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Discussion papers
https://doi.org/10.5194/hess-2018-373
© Author(s) 2018. This work is distributed under
the Creative Commons Attribution 4.0 License.
https://doi.org/10.5194/hess-2018-373
© Author(s) 2018. This work is distributed under
the Creative Commons Attribution 4.0 License.

Research article 31 Jul 2018

Research article | 31 Jul 2018

Review status
This discussion paper is a preprint. It is a manuscript under review for the journal Hydrology and Earth System Sciences (HESS).

Streamflow forecast sensitivity to air temperature forecast calibration for 139 Norwegian catchments

Trine J. Hegdahl1,2, Kolbjørn Engeland1,2, Ingelin Steinsland3, and Lena M. Tallaksen2 Trine J. Hegdahl et al.
  • 1Norwegian Water Resources and Energy Directorate, Hydrological Modelling, 0301 Oslo, Norway
  • 2University of Oslo, Department of Geosciences, 0316 Oslo, Norway
  • 3Norwegian University of Science and Technology, Department of Mathematical Sciences, 7034 Trondheim, Norway

Abstract. The Norwegian flood forecasting system is based on a flood forecasting model running on catchments located all across Norway. The system relies on deterministic meteorological forecasts and uses an auto-regressive post-processing algorithm to achieve probabilistic streamflow forecasts and thus a measure of uncertainty. An alternative approach is to use meteorological and hydrological ensemble forecasts to quantify the uncertainty in forecasted streamflow. In catchments with seasonal snow cover, snowmelt is an important flood generating process. Hence, high quality air temperature data are important for accurate forecasting of streamflow. In this study, the sensitivity of hydrological ensemble forecasts to the calibration of temperature ensemble forecasts was investigated. Ensemble forecasts of temperature from ECMWF covering a period of nearly three years, from 01.03.2013 to 31.12.2015, were used. To improve skill and reduce bias of the temperature ensembles, the Norwegian Meteorological Institute provided parameters for ensemble calibration. The calibration parameters are derived using a standard quantile mapping method. Estimated observed daily temperature and precipitation were obtained from the SeNorge-dataset, which is station data interpolated to a 1×1km2 grid covering all of Norway. The operational flood-forecasting model, a lumped HBV model distributed on 10 elevation zones, was used to calculate streamflow.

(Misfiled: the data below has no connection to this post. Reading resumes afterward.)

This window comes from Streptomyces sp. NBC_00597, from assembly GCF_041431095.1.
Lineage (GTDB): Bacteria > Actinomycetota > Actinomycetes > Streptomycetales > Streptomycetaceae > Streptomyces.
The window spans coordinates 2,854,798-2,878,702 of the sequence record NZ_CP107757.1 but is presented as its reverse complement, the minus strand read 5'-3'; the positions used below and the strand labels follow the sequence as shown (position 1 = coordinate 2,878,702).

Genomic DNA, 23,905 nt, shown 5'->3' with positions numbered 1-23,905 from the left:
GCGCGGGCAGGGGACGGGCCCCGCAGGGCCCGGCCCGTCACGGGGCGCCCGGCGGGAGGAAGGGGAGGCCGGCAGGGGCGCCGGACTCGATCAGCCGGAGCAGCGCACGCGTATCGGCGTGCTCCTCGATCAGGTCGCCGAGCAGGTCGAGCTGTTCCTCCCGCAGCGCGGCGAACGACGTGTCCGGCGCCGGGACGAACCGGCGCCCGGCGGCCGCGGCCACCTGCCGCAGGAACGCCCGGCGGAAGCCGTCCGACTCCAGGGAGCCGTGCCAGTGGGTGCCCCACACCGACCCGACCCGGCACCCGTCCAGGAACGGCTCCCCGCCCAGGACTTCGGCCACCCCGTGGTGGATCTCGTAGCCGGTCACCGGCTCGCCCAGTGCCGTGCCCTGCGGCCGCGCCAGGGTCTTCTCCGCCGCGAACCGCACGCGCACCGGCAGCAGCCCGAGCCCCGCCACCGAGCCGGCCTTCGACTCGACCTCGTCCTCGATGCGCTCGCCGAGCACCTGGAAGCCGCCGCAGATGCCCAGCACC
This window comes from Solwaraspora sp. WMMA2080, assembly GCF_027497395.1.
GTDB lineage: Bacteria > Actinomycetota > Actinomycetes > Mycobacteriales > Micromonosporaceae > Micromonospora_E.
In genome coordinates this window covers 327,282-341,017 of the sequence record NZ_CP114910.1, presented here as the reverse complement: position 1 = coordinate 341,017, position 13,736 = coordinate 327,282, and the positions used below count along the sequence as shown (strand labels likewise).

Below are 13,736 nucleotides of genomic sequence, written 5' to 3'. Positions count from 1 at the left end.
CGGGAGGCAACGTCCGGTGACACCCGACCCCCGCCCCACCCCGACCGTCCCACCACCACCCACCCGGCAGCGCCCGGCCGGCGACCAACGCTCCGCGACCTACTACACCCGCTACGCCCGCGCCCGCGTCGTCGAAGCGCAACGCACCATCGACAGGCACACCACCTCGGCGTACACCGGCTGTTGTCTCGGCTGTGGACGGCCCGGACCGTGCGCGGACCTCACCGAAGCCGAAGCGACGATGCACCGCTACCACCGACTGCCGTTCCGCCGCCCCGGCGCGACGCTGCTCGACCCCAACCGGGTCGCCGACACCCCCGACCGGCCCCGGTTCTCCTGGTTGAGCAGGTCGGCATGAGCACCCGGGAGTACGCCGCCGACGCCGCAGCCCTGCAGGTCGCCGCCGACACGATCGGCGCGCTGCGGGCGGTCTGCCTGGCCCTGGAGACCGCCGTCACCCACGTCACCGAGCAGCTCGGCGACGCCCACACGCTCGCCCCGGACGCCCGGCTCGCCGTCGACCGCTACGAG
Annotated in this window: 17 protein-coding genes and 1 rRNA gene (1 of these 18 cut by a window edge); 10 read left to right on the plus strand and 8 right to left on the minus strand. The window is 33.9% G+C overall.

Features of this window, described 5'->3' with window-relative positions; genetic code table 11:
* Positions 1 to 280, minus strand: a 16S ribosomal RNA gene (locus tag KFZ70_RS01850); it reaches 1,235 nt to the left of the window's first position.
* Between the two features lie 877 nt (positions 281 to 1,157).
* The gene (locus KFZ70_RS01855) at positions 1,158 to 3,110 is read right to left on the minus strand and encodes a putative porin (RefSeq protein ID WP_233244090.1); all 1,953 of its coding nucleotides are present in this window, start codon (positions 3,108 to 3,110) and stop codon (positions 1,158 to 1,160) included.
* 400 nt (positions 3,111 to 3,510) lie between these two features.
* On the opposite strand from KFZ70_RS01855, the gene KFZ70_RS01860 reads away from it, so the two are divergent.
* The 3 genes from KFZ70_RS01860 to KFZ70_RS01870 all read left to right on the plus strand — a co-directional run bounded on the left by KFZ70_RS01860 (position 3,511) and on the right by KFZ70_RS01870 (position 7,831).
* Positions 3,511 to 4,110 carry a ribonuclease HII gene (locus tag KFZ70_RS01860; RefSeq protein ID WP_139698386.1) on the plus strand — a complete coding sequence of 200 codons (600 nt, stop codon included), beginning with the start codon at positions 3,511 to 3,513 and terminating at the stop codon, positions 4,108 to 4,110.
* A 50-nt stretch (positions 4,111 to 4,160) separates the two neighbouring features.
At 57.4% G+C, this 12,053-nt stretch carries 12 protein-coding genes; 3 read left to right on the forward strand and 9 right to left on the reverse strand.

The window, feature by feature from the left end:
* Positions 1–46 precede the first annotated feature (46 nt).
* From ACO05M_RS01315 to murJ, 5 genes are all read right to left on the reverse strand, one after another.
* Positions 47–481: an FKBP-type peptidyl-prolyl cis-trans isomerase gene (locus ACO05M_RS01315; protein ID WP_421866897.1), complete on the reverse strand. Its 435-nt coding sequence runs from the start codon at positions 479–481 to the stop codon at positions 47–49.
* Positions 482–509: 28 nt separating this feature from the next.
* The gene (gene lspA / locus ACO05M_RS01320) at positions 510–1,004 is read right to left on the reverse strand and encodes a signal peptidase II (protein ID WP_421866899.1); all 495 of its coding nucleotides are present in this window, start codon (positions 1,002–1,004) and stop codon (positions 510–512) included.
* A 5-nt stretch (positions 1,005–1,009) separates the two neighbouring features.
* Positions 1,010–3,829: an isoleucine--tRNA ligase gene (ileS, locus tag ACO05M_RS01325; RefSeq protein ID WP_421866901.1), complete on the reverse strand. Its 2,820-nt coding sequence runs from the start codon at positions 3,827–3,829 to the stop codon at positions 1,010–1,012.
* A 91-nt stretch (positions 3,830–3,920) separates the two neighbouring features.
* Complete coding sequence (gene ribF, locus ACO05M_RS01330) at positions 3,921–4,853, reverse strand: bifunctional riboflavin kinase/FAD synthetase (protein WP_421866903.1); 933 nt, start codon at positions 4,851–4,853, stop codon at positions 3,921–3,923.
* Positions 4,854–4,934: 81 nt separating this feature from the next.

The results show that temperature ensemble calibration influenced both temperature and streamflow forecast skill, but differently depending on season and region. We found a close to 1:1 relationship between temperature and streamflow skill change for the spring season, whereas for autumn and winter large temperature skill improvements were not reflected in the streamflow forecasts to the same degree. This can be explained by streamflow being less influenced by sub-zero temperature improvements, which accounted for the biggest temperature biases and corrections during autumn and winter. The skill differs between regions, which could partly be related to elevation differences and catchment area. It is evident, however, that temperature forecasts are important for streamflow forecasts in climates with seasonal snow cover. This indicates that further studies are needed, specifically addressing catchment specific calibration methods, for improved air temperature forecasts.

Trine J. Hegdahl et al.
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Short summary
Flood forecasting relies on high quality meteorological data. This study shows how improved temperature forecasts improve streamflow forecasts in most cases, with the degree of improvement depending on season and region. To improve temperature forecasts further, catchment specific methods should be developed to account for these seasonal and regional differences. In short, for climates with a seasonal snow cover, higher quality temperature forecasts clearly improve flood forecasts.
Flood forecasting relies on high quality meteorological data. This study shows how improved...
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